Even though technology has evolved so much over the years, sign language has still remained the popular choice for speech-impaired people to establish proper communication.
But sign language comes with a lot of problems, there around somewhere between 138 to 300 different types of sign language used throughout the world today and most people don’t understand them.
A new development out of Kenya can help us to eliminate the communication barrier between deaf & hearing people by allowing deaf people to use their sign language, to communicate with everyone, face-to-face.
Roy Allela, a 25-year old engineer & inventor has invented the Sign-IO gloves that can translate signed hand movements to audible speech so deaf people can “talk” even to those who don’t understand sign language.
The inspiration of Roy Allela for the creation of smart Sign-IO glove is none other than her six-year-old niece who was born deaf. She had difficulty speaking with her family because they didn’t speak sign language.
Allela works for Intel and has good experience in data science, he also works as a data science tutor at Oxford University. With the help of his knowledge and overall experience in the domain of machine learning, Allela decided to develop smart gloves that can convert hand gestures of sign language into audio speech.
“My niece wears gloves, pairs them to phone, then starts signing & I’m able to understand what she’s saying,” says Allela. “Like all sign language users, she’s very good at lip reading, so she doesn’t need me to sign back.”
“People speak at different speeds and it’s the same with people who sign – some are really fast, others are slow, so we integrated that into the mobile application so that it’s comfortable for anyone to use it.”
The Sign-IO gloves feature sensors mounted on each of the five fingers to determine its movements, including how much a finger is bent. The gloves are connected via Bluetooth to an Android app that Allela also invented which uses a text-to-speech function to convert the gestures to vocal speech.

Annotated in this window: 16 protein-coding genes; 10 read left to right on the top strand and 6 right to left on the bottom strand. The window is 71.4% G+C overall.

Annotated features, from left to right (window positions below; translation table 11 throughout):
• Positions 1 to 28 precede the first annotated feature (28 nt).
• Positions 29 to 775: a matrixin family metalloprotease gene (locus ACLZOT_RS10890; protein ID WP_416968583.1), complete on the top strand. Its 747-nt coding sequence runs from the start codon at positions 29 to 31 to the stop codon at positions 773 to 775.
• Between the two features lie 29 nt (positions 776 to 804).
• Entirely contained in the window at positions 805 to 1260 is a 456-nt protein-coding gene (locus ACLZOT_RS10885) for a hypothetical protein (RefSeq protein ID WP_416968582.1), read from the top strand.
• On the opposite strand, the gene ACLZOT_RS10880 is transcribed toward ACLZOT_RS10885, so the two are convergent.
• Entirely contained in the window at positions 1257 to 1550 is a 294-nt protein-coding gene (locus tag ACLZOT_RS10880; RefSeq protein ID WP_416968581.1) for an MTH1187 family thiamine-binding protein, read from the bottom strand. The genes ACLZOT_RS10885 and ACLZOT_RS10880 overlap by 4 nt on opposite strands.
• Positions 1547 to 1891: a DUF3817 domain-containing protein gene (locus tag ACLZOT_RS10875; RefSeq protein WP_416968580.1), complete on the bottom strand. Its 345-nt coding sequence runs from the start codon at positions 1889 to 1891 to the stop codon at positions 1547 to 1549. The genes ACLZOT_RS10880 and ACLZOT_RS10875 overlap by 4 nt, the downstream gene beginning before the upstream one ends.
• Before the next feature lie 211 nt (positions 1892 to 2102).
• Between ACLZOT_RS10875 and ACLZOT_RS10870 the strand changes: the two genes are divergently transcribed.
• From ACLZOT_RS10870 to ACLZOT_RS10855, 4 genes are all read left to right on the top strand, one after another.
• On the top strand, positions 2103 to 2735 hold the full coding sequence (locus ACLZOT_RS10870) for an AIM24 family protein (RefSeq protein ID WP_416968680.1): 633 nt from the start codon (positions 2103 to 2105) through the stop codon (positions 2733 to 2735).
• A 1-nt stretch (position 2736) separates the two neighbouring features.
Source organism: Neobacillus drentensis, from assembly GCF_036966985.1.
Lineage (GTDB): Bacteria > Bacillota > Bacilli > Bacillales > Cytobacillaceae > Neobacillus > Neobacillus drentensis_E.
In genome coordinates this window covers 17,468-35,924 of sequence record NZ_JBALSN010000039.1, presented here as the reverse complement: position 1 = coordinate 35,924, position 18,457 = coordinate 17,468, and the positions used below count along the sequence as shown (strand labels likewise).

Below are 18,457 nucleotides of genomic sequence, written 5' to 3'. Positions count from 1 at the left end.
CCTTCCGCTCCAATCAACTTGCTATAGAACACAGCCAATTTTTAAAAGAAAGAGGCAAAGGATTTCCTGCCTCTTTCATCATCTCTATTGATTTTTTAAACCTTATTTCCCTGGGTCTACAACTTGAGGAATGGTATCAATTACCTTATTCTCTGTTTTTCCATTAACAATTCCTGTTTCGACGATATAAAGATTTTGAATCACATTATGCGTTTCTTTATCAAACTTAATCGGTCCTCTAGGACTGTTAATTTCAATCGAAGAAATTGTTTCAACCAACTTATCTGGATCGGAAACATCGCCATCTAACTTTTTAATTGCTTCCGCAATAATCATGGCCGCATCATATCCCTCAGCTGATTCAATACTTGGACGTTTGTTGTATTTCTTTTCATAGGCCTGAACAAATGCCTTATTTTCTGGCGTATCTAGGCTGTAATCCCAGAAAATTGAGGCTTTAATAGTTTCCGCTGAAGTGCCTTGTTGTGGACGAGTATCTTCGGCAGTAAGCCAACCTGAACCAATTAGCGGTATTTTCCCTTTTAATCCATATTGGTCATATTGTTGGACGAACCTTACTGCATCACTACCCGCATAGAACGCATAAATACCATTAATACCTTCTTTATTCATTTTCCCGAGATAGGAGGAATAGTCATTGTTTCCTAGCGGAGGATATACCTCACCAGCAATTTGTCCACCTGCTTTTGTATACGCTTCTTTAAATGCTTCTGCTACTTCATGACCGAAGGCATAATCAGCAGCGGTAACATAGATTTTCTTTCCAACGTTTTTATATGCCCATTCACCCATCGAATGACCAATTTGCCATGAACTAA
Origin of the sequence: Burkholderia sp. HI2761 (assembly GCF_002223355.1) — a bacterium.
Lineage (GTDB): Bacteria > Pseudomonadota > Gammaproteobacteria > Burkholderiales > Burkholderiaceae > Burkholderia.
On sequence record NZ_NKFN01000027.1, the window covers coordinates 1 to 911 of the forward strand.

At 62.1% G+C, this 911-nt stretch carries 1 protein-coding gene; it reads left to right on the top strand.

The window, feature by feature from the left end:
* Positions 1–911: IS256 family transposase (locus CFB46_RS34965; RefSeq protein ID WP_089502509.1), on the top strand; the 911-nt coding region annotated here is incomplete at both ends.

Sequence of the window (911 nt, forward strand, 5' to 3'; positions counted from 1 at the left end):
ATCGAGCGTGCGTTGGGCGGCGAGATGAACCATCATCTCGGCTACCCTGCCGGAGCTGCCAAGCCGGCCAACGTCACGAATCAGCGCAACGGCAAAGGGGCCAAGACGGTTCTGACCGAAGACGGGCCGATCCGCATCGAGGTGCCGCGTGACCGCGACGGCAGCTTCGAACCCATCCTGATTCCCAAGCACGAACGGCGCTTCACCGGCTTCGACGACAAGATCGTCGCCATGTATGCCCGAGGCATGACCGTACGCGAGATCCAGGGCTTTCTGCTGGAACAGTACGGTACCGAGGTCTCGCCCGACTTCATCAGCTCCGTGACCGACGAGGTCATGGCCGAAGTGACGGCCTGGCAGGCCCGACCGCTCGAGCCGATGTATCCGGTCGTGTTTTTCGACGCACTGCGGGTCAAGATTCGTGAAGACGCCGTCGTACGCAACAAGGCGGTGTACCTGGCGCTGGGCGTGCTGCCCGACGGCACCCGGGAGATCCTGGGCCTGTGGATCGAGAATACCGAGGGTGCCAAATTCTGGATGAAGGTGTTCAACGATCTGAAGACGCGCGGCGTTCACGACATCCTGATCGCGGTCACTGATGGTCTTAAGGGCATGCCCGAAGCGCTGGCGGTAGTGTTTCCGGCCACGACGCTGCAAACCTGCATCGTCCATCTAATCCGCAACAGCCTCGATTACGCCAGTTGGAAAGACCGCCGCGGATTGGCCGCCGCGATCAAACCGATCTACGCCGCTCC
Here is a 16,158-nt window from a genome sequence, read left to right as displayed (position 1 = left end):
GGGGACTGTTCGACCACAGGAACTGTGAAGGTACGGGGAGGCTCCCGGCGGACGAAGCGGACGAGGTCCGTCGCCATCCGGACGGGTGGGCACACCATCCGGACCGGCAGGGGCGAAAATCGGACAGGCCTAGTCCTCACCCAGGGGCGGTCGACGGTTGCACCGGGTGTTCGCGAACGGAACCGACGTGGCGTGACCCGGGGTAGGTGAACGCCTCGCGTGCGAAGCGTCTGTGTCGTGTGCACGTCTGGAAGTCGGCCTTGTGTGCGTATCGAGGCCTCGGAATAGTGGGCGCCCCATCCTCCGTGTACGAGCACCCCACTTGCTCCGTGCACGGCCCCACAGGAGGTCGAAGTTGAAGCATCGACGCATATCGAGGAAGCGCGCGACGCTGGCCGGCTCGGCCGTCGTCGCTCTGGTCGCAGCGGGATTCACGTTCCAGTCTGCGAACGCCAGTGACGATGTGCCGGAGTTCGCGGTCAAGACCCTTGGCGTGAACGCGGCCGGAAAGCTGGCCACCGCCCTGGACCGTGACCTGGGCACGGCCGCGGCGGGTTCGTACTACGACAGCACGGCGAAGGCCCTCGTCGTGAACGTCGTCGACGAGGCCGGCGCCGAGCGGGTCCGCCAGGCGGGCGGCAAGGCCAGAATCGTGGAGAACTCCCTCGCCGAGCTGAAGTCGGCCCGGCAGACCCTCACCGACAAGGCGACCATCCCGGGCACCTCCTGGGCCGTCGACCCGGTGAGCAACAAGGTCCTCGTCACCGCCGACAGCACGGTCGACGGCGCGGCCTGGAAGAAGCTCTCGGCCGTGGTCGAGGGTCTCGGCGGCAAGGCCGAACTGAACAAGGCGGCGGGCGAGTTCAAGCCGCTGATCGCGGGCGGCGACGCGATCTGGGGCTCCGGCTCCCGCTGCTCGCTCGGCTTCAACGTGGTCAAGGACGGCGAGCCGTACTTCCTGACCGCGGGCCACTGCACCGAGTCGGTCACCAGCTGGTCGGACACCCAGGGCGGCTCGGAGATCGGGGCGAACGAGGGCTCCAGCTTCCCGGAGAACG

The Sign-IO delivers give translations in real-time and it can be set to customized interpretation speeds, explains Allela. The device can also be altered to manipulate the pitch, speed, and tone of the voice.
“The general public in Kenya doesn’t understand sign language so when she goes out, she always needs a translator,” Allela told The Guardian.
“Picture over the long term that dependency, how much that plagues or impairs her progress in life … when it affects you personally, you see how hard people have it in life. That’s why I’ve really strived to develop this project to completion.”
According to Allela, the gloves are 93% effective at converting the signs into speech. Users can also adjust the pitch and gender of the vocalization so it sounds more like them.
They can also be stitched into kid-friendly designs such as princess or Spider-Man gloves. “It fights the stigma associated with being deaf and having a speech impediment. If the gloves look cool, every kid will want to know why you have them on,” he says.
Allela’s goal is to have two pairs of his gloves at every special-needs school in Kenya and to eventually help the 34 million children with hearing loss worldwide.
While this incredible invention may one day help the millions of people with hearing loss across the globe, it all started with simply trying to improve the life of a family member.
“I was trying to envision how my niece’s life would be if she had the same opportunities as everyone else in education, employment, all aspects of life,” says Allela.
Allela tested the gloves at a school in rural Migori county in Kenya where he figured out how to troubleshoot one of the most important aspects of the gloves, the speed at which the signs are translated.
The gloves recently won the hardware trailblazer award from the American Society of Mechanical Engineers. He is currently on the shortlist for the 2019 Africa Prize for Engineering.
Allela is among 16 young Africans who have been shortlisted by The Royal Academy of Engineering Africa Prize for inventors from six countries. He says the recognition is a wonderful validation of his work and a great opportunity to put African inventors on the map.
The Sign-IO gloves are currently still in the prototype phase of development but it has already received awards and prize money which helped him further improve the invention.
It has been the 2018 grand winner of the “Hardware Trailblazer Award” from the American Society of Mechanical Engineers (ASME) global finals in New York and a second runner-up at the Royal Academy of Engineering Leaders in Innovation Fellowship in London.
Once it has been made available in the public market, Sign-IO gloves will be one of the many sensor-based devices that are expected to generate revenue of around $30 billion by the end of 2024.
More in AI